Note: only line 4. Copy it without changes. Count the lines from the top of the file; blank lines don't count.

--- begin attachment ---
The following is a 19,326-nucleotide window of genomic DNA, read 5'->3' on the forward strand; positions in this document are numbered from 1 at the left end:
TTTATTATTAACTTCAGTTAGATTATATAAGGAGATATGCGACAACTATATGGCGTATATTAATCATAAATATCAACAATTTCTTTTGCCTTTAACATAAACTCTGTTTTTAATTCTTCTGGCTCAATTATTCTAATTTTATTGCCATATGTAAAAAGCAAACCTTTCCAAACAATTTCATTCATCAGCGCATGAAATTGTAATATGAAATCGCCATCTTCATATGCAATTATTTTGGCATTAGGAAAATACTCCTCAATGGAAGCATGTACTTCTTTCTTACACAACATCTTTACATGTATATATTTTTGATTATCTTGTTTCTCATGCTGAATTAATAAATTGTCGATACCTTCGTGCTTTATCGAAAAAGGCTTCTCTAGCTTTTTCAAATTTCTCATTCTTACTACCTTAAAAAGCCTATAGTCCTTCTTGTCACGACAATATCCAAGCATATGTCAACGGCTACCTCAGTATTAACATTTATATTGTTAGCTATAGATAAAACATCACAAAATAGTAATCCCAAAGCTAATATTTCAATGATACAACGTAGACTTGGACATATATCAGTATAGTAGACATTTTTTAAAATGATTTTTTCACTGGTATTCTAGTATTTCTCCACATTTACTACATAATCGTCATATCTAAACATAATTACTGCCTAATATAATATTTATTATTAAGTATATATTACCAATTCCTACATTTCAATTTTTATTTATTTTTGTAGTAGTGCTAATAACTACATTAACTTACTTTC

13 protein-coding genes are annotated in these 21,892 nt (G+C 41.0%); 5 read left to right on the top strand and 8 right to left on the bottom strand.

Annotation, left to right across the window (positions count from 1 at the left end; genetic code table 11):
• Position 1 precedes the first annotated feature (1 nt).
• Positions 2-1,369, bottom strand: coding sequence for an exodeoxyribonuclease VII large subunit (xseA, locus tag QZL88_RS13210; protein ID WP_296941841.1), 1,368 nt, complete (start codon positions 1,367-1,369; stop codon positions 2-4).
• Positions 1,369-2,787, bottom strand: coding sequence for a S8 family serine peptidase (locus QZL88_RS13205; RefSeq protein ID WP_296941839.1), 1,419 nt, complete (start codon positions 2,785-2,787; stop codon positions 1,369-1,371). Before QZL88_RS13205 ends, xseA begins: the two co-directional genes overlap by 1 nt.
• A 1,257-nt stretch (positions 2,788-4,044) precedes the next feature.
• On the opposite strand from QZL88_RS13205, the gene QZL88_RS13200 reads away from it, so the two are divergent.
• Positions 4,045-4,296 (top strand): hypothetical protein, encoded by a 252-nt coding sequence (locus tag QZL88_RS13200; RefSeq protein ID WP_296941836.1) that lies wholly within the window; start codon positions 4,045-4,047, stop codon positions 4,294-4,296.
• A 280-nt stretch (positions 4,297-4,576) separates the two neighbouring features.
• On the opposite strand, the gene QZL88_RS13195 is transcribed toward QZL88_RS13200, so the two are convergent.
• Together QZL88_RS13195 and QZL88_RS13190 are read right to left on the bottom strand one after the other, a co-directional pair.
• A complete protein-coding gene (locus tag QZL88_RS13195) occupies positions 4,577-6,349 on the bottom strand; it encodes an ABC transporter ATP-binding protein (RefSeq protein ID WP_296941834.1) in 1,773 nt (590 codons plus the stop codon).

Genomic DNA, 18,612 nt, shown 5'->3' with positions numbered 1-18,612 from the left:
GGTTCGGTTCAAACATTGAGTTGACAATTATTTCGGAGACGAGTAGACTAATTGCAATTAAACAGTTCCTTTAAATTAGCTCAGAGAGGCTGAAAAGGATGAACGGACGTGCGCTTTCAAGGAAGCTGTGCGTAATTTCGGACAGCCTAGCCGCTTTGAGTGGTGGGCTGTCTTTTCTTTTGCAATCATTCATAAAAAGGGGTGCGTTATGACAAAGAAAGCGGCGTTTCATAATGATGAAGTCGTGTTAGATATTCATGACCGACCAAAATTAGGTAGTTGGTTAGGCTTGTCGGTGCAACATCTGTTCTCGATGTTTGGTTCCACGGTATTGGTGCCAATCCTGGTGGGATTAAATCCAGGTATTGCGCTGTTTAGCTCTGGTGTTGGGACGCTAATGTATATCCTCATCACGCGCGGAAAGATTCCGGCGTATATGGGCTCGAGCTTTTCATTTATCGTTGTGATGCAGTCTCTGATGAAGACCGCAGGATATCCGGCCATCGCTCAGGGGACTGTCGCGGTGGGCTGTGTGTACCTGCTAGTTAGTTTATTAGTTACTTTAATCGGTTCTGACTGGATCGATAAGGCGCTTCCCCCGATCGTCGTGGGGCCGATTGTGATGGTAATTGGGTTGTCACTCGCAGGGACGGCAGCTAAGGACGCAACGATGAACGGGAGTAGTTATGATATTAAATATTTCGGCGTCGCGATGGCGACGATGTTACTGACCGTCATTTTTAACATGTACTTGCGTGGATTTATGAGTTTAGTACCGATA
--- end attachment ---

Annotation, left to right across the window (positions count from 1 at the left end; genetic code table 11):